Both claimants, Philip and Charles, had a legal right to the Spanish throne because Philip's grandfather, King Louis XIV of France and Charles's father, Leopold I, Holy Roman Emperor, were sons of Charles's aunts, Anne and Maria Anna. Philip claimed primogeniture because Anne was older than Maria Anna. However, Philip IV had stipulated in his will the succession should pass to the Austrian Habsburg line, and the Austrian branch also claimed that Maria Theresa, Philip's grandmother, had renounced the Spanish throne for herself and her descendants as part of her marriage contract. This was countered by the French claim that it was on the basis of a dowry that had never been paid.[3]

After a long council meeting where the Dauphin spoke up in favour of his son's rights, it was agreed that Philip would ascend the throne.[4] Following this, the War of the Spanish Succession broke out and Archduke Charles was also proclaimed king of Spain, as Charles III, in opposition to Philip V. He was proclaimed in Vienna,[5] and also in Madrid in the years 1706 and 1710. Charles renounced his claims to the Spanish throne in the Treaty of Rastatt of 1714, but was allowed the continued use of the styles of a Spanish monarch for his lifetime. Philip ascended the Spanish throne but had to renounce his claim to the throne of France for himself and his descendants.[6]

Disputed claimant of the House of Habsburg

# Portrait Coat of arms Name Life Reign Titles Claim
6 Archduke Charles of Austria,
as Charles III
Archiduque Carlos, (Carlos III)
1 October 1685 – 20 October 1740 (aged 55) 12 September 1703 – 2 July 1715
  • King of Spain, Naples, Sicily and Sardinia
  • Duke of Milan
  • Sovereign of the Netherlands

House of Bourbon (1700–1808)

NameLifespanReign startReign endNotesFamilyImage
Philip V
(1683-12-19)19 December 1683 – 9 July 1746(1746-07-09) (aged 62)16 November 170014 January 1724
Great-grandson of Philip IVBourbon
Louis I
  • the Beloved and the Liberal
  • Spanish: Luis I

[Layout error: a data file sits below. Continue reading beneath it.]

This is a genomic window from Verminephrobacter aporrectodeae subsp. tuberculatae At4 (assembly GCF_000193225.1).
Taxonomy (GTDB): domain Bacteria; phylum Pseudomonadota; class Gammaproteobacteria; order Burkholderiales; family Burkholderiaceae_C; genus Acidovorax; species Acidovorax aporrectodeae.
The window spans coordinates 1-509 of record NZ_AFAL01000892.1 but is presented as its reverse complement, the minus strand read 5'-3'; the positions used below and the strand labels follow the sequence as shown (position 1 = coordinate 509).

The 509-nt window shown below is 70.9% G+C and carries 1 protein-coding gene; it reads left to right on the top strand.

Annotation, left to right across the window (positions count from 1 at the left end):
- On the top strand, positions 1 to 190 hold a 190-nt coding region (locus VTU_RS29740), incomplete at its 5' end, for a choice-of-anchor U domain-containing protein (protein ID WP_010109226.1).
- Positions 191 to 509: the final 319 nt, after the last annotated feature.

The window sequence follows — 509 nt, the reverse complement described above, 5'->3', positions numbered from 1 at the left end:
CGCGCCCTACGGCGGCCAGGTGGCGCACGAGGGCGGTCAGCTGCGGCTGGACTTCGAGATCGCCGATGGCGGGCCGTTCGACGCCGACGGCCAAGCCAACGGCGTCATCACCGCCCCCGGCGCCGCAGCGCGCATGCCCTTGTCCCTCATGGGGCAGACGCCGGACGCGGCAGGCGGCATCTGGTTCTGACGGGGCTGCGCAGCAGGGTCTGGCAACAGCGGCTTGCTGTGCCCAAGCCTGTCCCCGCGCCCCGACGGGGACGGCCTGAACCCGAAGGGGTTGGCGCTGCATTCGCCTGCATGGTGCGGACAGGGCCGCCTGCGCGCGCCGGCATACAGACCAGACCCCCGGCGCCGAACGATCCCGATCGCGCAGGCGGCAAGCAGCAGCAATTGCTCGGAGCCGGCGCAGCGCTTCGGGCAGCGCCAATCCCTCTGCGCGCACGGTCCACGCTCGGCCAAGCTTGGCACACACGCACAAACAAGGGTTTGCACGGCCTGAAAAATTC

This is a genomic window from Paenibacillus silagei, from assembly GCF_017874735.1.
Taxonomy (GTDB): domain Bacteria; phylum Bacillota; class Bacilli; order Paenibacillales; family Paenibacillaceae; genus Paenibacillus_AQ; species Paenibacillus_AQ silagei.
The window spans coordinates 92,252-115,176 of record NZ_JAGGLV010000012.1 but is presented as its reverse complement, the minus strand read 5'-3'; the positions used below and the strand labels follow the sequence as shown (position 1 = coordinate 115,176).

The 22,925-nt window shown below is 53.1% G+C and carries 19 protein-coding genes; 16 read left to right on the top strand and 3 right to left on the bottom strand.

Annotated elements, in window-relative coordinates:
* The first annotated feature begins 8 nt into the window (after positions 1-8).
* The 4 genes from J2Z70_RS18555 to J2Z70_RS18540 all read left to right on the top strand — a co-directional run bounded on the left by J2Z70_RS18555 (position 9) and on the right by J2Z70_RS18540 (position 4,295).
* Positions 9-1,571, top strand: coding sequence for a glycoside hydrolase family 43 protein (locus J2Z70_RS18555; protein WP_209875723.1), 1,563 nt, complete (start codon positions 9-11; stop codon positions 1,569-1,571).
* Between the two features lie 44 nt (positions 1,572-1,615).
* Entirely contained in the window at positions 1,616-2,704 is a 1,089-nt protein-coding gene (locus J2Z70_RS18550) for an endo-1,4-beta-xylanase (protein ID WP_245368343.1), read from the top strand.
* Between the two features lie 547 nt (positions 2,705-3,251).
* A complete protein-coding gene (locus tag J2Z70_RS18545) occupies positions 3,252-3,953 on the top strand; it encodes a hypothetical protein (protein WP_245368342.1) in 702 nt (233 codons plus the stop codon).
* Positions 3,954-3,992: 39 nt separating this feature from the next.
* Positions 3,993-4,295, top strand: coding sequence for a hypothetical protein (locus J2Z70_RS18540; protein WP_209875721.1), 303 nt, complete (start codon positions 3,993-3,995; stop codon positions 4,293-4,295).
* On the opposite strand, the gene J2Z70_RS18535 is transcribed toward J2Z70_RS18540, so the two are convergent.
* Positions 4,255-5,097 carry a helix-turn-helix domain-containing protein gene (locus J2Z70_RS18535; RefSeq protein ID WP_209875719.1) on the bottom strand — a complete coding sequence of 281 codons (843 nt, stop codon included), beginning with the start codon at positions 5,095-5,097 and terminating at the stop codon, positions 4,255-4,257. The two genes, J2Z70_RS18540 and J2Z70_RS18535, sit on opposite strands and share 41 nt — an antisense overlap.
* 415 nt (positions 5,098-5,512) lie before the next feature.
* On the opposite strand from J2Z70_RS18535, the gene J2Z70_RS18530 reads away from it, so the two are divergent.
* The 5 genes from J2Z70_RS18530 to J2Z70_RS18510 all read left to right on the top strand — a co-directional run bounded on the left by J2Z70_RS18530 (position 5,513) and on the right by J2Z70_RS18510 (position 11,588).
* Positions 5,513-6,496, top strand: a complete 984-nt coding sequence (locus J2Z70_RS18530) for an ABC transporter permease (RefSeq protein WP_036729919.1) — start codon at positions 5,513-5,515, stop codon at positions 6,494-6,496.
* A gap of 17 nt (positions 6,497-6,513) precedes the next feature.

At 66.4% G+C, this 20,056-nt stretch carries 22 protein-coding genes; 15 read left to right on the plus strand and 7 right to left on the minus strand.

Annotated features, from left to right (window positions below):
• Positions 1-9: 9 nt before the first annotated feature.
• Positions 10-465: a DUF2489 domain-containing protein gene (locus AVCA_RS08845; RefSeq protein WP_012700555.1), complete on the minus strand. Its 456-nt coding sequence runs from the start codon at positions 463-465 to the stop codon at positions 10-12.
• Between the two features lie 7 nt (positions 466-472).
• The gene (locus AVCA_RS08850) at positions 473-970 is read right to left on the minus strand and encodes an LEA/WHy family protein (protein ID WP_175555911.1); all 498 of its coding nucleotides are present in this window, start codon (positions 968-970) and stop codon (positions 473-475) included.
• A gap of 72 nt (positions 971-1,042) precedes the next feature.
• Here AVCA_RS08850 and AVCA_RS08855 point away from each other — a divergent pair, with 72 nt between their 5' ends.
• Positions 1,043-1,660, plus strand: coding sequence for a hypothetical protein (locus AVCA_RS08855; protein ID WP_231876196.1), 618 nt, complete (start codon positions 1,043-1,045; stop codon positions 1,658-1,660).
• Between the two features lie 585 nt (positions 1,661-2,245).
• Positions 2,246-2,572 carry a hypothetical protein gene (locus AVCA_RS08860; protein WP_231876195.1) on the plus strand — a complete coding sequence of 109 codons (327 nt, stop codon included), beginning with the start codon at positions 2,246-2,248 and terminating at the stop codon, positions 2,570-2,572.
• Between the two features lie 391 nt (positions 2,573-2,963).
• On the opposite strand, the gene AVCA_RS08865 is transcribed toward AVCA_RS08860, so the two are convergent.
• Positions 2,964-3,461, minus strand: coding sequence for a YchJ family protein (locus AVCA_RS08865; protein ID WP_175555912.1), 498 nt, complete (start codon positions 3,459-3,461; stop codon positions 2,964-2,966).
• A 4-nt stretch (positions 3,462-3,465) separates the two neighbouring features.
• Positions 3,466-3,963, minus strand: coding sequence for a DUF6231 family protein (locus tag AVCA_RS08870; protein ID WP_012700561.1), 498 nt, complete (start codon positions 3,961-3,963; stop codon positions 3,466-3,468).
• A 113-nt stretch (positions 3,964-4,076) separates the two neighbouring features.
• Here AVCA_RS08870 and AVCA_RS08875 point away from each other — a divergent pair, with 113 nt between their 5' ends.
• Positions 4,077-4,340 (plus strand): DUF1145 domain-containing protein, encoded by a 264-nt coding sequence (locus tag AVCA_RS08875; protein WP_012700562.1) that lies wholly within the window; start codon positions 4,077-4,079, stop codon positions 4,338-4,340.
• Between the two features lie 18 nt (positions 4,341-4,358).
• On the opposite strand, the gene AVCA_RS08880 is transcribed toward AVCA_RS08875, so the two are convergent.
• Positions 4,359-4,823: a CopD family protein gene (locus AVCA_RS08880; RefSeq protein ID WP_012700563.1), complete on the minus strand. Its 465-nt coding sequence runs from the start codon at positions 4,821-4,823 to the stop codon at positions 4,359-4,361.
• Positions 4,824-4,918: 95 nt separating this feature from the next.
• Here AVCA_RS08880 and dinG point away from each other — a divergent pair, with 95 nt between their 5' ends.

(1707-08-25)25 August 1707 – 31 August 1724(1724-08-31) (aged 17)14 January 172431 August 1724Son of Philip VBourbon
Philip V
(1683-12-19)19 December 1683 – 9 July 1746(1746-07-09) (aged 62)6 September 17249 July 1746Father of Louis IBourbon
Ferdinand VI
(1713-09-23)23 September 1713 – 10 August 1759(1759-08-10) (aged 45)9 July 174610 August 1759Son of Philip VBourbon
Charles III
  • the Enlightened and the King-Mayor
  • Spanish: Carlos III
(1716-01-20)20 January 1716 – 14 December 1788(1788-12-14) (aged 72)10 August 175914 December 1788Son of Philip VBourbon
Charles IV
(1748-11-11)11 November 1748 – 20 January 1819(1819-01-20) (aged 70)14 December 178819 March 1808
Son of Charles IIIBourbon
Ferdinand VII
  • the Desired and the Felon King
  • Spanish: Fernando VII
(1784-10-14)14 October 1784 – 29 September 1833(1833-09-29) (aged 48)19 March 18086 May 1808
Son of Charles IVBourbon

House of Bonaparte (1808–1813)

The only monarch from this dynasty was Joseph I, imposed by his brother Napoleon I of France after Charles IV and Ferdinand VII had abdicated. The title used by Joseph I was King of the Spains and the Indias, by the Grace of God and the Constitution of the State. He was also later given all of the titles of the previous kings. A government in opposition to the French was formed in Cádiz on 25 September 1808, which continued to recognize the imprisoned Ferdinand VII as king. This government was diplomatically recognized as the legitimate Spanish government by Britain and other countries at war with France.

NameLifespanReign startReign endNotesFamilyImage
Joseph I
  • the Intruder and Bottle Joe
  • Spanish: José I
(1768-01-07)7 January 1768 – 28 July 1844(1844-07-28) (aged 76)6 June 180811 December 1813
The older brother of Emperor NapoleonBonaparte

House of Bourbon (1813–1868)

Charles IV's eldest son was restored to the throne. Again the title used was king of Castile, Leon, Aragon,… by the Grace of God.

NameLifespanReign startReign endNotesFamilyImage
Ferdinand VII
  • the Desired and the Felon King
  • Spanish: Fernando VII
(1784-10-14)14 October 1784 – 29 September 1833(1833-09-29) (aged 48)11 December 181329 September 1833Son of Charles IVBourbon
Isabella II